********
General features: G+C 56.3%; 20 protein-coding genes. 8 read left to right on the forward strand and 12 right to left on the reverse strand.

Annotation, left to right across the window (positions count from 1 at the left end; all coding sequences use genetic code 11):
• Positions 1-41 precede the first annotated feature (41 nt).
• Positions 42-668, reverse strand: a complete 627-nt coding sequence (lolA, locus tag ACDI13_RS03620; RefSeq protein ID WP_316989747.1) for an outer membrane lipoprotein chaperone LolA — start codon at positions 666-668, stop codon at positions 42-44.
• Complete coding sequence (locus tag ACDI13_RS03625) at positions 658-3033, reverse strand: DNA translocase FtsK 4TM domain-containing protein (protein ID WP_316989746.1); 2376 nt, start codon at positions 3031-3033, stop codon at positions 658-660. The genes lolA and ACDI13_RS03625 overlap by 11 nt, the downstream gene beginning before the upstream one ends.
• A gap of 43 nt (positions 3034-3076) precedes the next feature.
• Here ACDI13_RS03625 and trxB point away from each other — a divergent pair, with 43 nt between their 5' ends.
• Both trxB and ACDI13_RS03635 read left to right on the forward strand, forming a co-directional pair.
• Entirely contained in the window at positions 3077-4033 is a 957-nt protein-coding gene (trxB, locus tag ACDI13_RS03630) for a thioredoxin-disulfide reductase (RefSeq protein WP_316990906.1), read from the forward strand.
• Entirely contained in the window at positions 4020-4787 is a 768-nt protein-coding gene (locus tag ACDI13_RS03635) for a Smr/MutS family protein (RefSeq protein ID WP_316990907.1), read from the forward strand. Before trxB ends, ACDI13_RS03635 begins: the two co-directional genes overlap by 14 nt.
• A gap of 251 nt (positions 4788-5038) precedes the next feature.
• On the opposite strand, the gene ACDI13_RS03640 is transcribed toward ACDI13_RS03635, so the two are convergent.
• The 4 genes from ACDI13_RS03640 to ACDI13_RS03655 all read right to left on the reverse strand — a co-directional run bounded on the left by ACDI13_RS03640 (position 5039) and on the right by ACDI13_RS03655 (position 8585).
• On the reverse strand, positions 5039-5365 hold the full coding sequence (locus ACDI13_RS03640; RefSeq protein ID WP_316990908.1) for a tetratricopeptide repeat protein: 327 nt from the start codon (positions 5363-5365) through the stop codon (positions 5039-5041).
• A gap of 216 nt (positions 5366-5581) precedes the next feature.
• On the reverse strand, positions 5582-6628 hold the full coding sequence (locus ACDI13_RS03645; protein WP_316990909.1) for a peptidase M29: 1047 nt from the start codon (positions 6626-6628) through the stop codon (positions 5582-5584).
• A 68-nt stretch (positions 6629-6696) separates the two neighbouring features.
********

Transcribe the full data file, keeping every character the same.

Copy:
General features: G+C 56.3%; 20 protein-coding genes. 8 read left to right on the forward strand and 12 right to left on the reverse strand.

Annotation, left to right across the window (positions count from 1 at the left end; all coding sequences use genetic code 11):
• Positions 1-41 precede the first annotated feature (41 nt).
• Positions 42-668, reverse strand: a complete 627-nt coding sequence (lolA, locus tag ACDI13_RS03620; RefSeq protein ID WP_316989747.1) for an outer membrane lipoprotein chaperone LolA — start codon at positions 666-668, stop codon at positions 42-44.
• Complete coding sequence (locus tag ACDI13_RS03625) at positions 658-3033, reverse strand: DNA translocase FtsK 4TM domain-containing protein (protein ID WP_316989746.1); 2376 nt, start codon at positions 3031-3033, stop codon at positions 658-660. The genes lolA and ACDI13_RS03625 overlap by 11 nt, the downstream gene beginning before the upstream one ends.
• A gap of 43 nt (positions 3034-3076) precedes the next feature.
• Here ACDI13_RS03625 and trxB point away from each other — a divergent pair, with 43 nt between their 5' ends.
• Both trxB and ACDI13_RS03635 read left to right on the forward strand, forming a co-directional pair.
• Entirely contained in the window at positions 3077-4033 is a 957-nt protein-coding gene (trxB, locus tag ACDI13_RS03630) for a thioredoxin-disulfide reductase (RefSeq protein WP_316990906.1), read from the forward strand.
• Entirely contained in the window at positions 4020-4787 is a 768-nt protein-coding gene (locus tag ACDI13_RS03635) for a Smr/MutS family protein (RefSeq protein ID WP_316990907.1), read from the forward strand. Before trxB ends, ACDI13_RS03635 begins: the two co-directional genes overlap by 14 nt.
• A gap of 251 nt (positions 4788-5038) precedes the next feature.
• On the opposite strand, the gene ACDI13_RS03640 is transcribed toward ACDI13_RS03635, so the two are convergent.
• The 4 genes from ACDI13_RS03640 to ACDI13_RS03655 all read right to left on the reverse strand — a co-directional run bounded on the left by ACDI13_RS03640 (position 5039) and on the right by ACDI13_RS03655 (position 8585).
• On the reverse strand, positions 5039-5365 hold the full coding sequence (locus ACDI13_RS03640; RefSeq protein ID WP_316990908.1) for a tetratricopeptide repeat protein: 327 nt from the start codon (positions 5363-5365) through the stop codon (positions 5039-5041).
• A gap of 216 nt (positions 5366-5581) precedes the next feature.
• On the reverse strand, positions 5582-6628 hold the full coding sequence (locus ACDI13_RS03645; protein WP_316990909.1) for a peptidase M29: 1047 nt from the start codon (positions 6626-6628) through the stop codon (positions 5582-5584).
• A 68-nt stretch (positions 6629-6696) separates the two neighbouring features.